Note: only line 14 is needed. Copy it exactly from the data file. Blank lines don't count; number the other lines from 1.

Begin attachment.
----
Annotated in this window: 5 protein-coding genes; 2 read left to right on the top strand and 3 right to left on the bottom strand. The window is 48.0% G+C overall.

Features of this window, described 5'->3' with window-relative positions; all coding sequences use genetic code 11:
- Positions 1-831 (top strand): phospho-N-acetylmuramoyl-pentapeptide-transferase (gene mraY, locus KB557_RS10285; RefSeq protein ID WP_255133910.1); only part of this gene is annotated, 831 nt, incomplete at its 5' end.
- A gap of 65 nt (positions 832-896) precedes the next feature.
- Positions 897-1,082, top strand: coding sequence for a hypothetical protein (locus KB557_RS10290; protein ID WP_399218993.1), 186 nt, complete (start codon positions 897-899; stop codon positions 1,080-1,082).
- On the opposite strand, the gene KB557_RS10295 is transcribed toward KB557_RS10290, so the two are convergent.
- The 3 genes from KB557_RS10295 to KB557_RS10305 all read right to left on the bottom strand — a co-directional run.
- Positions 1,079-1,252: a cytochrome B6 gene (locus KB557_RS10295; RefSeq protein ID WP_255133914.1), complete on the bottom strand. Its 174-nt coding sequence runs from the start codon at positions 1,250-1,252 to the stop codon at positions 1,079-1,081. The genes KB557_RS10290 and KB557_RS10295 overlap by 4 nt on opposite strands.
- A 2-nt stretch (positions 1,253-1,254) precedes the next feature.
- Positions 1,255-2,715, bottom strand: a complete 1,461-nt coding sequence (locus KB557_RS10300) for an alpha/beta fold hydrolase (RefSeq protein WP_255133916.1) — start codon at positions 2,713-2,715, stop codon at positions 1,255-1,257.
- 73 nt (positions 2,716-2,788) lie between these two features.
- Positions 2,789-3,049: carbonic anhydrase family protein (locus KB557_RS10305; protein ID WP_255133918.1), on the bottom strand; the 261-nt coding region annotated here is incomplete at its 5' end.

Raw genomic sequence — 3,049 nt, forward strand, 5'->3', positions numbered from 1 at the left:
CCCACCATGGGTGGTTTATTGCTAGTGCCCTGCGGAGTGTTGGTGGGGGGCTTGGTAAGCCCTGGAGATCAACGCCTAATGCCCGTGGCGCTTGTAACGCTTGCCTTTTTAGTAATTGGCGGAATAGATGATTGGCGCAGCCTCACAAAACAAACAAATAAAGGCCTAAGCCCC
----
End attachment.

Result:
CCCACCATGGGTGGTTTATTGCTAGTGCCCTGCGGAGTGTTGGTGGGGGGCTTGGTAAGCCCTGGAGATCAACGCCTAATGCCCGTGGCGCTTGTAACGCTTGCCTTTTTAGTAATTGGCGGAATAGATGATTGGCGCAGCCTCACAAAACAAACAAATAAAGGCCTAAGCCCC